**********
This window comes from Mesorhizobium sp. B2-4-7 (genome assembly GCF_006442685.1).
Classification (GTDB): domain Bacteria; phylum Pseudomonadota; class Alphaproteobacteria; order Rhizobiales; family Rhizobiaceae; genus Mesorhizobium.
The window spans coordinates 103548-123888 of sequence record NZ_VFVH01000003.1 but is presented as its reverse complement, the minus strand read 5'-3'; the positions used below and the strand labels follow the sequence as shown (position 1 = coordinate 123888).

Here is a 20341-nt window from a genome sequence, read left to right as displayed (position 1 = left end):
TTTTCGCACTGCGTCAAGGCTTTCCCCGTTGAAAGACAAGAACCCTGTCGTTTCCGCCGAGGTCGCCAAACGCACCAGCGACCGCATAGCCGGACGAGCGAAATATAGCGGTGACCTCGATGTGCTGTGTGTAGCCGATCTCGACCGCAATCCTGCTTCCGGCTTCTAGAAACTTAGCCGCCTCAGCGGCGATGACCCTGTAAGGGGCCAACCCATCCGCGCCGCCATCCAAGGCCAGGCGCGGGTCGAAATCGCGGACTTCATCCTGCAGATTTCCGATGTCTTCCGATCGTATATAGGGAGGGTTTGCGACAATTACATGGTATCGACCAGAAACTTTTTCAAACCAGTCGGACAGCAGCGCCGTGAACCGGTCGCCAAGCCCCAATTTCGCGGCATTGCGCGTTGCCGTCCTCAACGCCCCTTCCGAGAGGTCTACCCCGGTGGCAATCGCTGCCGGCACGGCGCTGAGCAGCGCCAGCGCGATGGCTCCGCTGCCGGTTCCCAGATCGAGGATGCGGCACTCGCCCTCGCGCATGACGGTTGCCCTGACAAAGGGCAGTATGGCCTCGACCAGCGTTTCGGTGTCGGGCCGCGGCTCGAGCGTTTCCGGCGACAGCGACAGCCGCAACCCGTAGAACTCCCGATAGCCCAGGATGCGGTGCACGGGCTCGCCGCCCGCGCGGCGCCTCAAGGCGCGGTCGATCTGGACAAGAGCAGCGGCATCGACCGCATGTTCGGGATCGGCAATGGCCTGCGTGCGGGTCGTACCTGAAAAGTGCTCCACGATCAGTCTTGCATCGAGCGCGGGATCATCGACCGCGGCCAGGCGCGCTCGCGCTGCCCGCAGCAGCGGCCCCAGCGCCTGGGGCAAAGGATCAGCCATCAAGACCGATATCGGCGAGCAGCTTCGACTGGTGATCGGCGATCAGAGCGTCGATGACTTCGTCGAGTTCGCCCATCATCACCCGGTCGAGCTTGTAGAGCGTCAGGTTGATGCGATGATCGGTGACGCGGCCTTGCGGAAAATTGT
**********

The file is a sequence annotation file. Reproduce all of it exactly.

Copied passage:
This window comes from Mesorhizobium sp. B2-4-7 (genome assembly GCF_006442685.1).
Classification (GTDB): domain Bacteria; phylum Pseudomonadota; class Alphaproteobacteria; order Rhizobiales; family Rhizobiaceae; genus Mesorhizobium.
The window spans coordinates 103548-123888 of sequence record NZ_VFVH01000003.1 but is presented as its reverse complement, the minus strand read 5'-3'; the positions used below and the strand labels follow the sequence as shown (position 1 = coordinate 123888).

Here is a 20341-nt window from a genome sequence, read left to right as displayed (position 1 = left end):
TTTTCGCACTGCGTCAAGGCTTTCCCCGTTGAAAGACAAGAACCCTGTCGTTTCCGCCGAGGTCGCCAAACGCACCAGCGACCGCATAGCCGGACGAGCGAAATATAGCGGTGACCTCGATGTGCTGTGTGTAGCCGATCTCGACCGCAATCCTGCTTCCGGCTTCTAGAAACTTAGCCGCCTCAGCGGCGATGACCCTGTAAGGGGCCAACCCATCCGCGCCGCCATCCAAGGCCAGGCGCGGGTCGAAATCGCGGACTTCATCCTGCAGATTTCCGATGTCTTCCGATCGTATATAGGGAGGGTTTGCGACAATTACATGGTATCGACCAGAAACTTTTTCAAACCAGTCGGACAGCAGCGCCGTGAACCGGTCGCCAAGCCCCAATTTCGCGGCATTGCGCGTTGCCGTCCTCAACGCCCCTTCCGAGAGGTCTACCCCGGTGGCAATCGCTGCCGGCACGGCGCTGAGCAGCGCCAGCGCGATGGCTCCGCTGCCGGTTCCCAGATCGAGGATGCGGCACTCGCCCTCGCGCATGACGGTTGCCCTGACAAAGGGCAGTATGGCCTCGACCAGCGTTTCGGTGTCGGGCCGCGGCTCGAGCGTTTCCGGCGACAGCGACAGCCGCAACCCGTAGAACTCCCGATAGCCCAGGATGCGGTGCACGGGCTCGCCGCCCGCGCGGCGCCTCAAGGCGCGGTCGATCTGGACAAGAGCAGCGGCATCGACCGCATGTTCGGGATCGGCAATGGCCTGCGTGCGGGTCGTACCTGAAAAGTGCTCCACGATCAGTCTTGCATCGAGCGCGGGATCATCGACCGCGGCCAGGCGCGCTCGCGCTGCCCGCAGCAGCGGCCCCAGCGCCTGGGGCAAAGGATCAGCCATCAAGACCGATATCGGCGAGCAGCTTCGACTGGTGATCGGCGATCAGAGCGTCGATGACTTCGTCGAGTTCGCCCATCATCACCCGGTCGAGCTTGTAGAGCGTCAGGTTGATGCGATGATCGGTGACGCGGCCTTGCGGAAAATTGT